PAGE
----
The symbolic Revival turban
In 1858-59, a great Christian revival, known as The Prayer Meeting Revival, swept across continental United States and the British Isles. Tony Cauchi, writing online, says, "The results of this revival were filled churches, transformed lives, missionary expansion, evangelistic passion, philanthropic growth and a massive revitalisation of the universal church. It was extraordinary, even in Jamaica!"
The fervour spread, 1860-61, to Jamaica, where enslaved Africans were emancipated in 1838. The Africans who came here with their own religious perspectives and practices were prohibited from carrying out their spiritual rituals on the plantations. But suppression didn't mean death.
Conveniently and clandestinely, they retained what they knew, despite attempts to Christianise them. Yet, even after Emancipation, certain practices and rituals were outlawed. So when in 1860 the 'Great Revival' enlivened the religious zeal of white people, the 'newly freed' Africans and their descendants took the opportunity to revive their own spiritual practices under the guise of Christianity, thus the Christian elements and symbolism in their rituals.
Their participation in the Great Revival was so significant that they inadvertently created a 'new' denomination/sect called Revivalism or Zion, which is divided into 60 from 1860, and 61 from 1861. And like other denominations, Revivalism is replete with symbols, which are subject to various interpretations - negative and positive.
The most obvious of the symbols is the uniforms that Revivalists wear. They are easily identifiable, and are embellished with a plethora of equally symbolic paraphernalia. To complement the mostly colourful tunics are turbans, worn by men and women. The turbans gave coinage to the term 'wrap-head church'. But what is the significance of these headpieces that are sometimes artistically arranged?
They are left to different interpretations based on their colour/colours, arrangement, embellishment, and the occasion on which they are worn. Because of this, turbans and their wearer are oftentimes misunderstood, unintentionally evoking fear or resentment. In essence, there is much negative attitude towards Revivalism.
This issue was brought up in a discussion with Linda Edwards, a Jamaican living in Florida for the past 20 years. She had travelled to Watt Town, St Ann, for the first quarterly Zion Headquarters conference recently.
"There is good and bad in everything, and people who don't know you see the turban and they run away from you ... because they don't know .... You can't criticise what you don't know. You got to get into it and know it before you can criticise it," Edwards told Arts & Education, while admitting that some practitioners might be doing things that are not regarded 'clean'.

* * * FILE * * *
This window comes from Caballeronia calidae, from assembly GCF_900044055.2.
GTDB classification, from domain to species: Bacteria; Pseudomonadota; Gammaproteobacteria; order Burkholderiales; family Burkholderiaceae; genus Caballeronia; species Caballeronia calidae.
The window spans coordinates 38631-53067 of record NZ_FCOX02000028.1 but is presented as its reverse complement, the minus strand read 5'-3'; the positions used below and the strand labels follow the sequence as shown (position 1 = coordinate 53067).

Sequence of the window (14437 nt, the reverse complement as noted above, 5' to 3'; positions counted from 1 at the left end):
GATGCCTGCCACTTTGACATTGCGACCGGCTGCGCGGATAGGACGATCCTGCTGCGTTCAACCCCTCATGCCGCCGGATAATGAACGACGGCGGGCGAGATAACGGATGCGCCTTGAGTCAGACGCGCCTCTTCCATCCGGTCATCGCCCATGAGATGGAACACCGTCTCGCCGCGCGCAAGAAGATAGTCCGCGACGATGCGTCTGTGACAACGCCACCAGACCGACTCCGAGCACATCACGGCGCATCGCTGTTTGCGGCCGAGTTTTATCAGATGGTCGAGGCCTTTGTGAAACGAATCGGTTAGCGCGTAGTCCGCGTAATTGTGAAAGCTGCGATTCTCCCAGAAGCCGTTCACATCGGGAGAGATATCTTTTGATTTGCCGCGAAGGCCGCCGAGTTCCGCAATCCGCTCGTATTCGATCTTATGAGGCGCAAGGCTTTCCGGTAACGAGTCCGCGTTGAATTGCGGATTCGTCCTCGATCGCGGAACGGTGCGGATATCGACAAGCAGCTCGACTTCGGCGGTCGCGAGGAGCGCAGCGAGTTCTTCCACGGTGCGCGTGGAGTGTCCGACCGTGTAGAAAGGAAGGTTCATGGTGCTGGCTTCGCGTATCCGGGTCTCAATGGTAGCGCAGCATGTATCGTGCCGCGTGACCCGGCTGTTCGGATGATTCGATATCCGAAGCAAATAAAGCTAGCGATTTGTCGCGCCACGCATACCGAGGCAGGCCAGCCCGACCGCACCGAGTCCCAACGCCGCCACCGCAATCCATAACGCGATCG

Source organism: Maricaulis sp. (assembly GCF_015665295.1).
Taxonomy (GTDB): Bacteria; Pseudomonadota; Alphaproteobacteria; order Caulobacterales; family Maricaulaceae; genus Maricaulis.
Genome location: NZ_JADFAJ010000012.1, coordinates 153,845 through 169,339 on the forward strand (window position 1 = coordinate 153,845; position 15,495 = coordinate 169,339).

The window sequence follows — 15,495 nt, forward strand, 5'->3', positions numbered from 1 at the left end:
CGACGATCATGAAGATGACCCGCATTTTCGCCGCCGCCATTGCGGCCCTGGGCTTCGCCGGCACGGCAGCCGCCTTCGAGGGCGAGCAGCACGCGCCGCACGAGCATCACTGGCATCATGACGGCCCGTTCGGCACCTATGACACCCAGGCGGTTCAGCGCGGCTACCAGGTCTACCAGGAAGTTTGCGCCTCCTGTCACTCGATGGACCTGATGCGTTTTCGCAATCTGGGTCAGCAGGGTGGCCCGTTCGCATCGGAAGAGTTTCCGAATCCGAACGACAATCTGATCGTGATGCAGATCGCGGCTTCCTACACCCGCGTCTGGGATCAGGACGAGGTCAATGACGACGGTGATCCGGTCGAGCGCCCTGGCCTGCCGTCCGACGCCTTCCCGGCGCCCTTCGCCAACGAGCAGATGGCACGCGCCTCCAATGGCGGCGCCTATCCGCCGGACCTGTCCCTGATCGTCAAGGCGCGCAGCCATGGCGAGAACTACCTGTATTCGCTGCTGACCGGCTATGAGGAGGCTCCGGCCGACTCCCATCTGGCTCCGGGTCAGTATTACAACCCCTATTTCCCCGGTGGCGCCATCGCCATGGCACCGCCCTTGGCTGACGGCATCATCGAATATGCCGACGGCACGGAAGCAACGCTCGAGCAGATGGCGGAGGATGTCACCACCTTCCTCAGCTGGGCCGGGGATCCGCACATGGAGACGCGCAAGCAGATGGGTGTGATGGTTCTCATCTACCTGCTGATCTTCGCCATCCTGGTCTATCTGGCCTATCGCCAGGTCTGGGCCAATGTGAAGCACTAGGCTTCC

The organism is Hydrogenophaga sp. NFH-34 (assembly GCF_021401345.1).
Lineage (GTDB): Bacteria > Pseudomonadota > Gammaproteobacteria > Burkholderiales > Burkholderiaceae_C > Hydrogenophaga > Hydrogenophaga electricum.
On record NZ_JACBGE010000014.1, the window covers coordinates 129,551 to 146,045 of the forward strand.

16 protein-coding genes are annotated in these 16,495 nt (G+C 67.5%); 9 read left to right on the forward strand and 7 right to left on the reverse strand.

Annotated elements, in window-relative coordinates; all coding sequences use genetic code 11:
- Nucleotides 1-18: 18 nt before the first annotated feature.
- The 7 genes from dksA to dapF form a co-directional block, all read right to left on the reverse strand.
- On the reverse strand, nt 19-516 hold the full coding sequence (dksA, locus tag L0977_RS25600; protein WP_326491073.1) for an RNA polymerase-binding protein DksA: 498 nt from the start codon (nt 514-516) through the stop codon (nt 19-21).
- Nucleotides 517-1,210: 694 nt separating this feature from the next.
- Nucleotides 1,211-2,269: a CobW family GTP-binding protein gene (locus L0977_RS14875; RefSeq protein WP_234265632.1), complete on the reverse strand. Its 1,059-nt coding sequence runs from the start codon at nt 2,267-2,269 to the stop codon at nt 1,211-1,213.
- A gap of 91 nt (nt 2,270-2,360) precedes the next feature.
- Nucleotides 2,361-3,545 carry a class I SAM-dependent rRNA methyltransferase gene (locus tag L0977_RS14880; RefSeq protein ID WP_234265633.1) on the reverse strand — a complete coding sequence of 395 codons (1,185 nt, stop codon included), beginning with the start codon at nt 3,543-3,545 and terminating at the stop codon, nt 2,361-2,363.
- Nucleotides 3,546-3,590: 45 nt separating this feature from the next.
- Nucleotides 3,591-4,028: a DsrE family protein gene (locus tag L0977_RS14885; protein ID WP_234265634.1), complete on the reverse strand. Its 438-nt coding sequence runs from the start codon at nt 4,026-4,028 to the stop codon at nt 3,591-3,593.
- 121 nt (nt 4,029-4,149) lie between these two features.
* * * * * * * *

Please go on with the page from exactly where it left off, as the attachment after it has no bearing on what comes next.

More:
To Pastor Henry Hunter of Morant Bay, St Thomas, the turban represents many things. He is a long-time Watt Town pilgrim and schoolroom sojourner. He was also in Watt Town for the first quarterly conference. When Arts & Education bumped into him, he was wearing a long, black gown adorned with red and gold cords. His black turban, which he called a diadem, had an Arabian look. A diadem is a type of crown denoting power/authority.
Instructed by 'angels'
Hunter said the colours and styles of the turbans are based on how the wearers are instructed by "angels", and the angels that they are working with. He also pulled a biblical significance when he said, "If yuh go back to the Bible, when Jesus Christ was laid in the sepulchre, they say the napkin that he wore was folded properly and laid aside. This (the turban) is a representation of the napkin that Jesus wore at the time."
It, he said, also represents healing, and, as a diadem, power, and "a spiritual covering of the head". "Because, you see, as servants of God, being faithful to God, we will come under spiritual attack. It's a war that we are in, a spiritual war going on between God Almighty and the Devil," Hunter explained. The turban then is a protection for the head.
University of the West Indies educator and Revival scholar/ researcher, Dr Clinton Hutton, said the Revival turban is coming out of the Revivalists own belief systems, and that the turbans mean different things. The styles, he said, are influenced by those worn in Africa, East India and in biblical times.
Another reason for the style, colour and influence of the turban is to attract a particular type of spirit. In this case, Hutton said, the turban is like an altar, a seal, as it is adorned with objects to induce spiritual possession. In this case, the spirit takes over the head of the wearer until the possession is over.
But amid all of the symbolism, the artistry of the turbans is very important, with wearers skilfully arranging them into eye-catching, if not flamboyant styles. At Watt Town, when Arts & Education visited, there was a myriad turbans, but it was those worn by the men that were most outstanding, as you can see.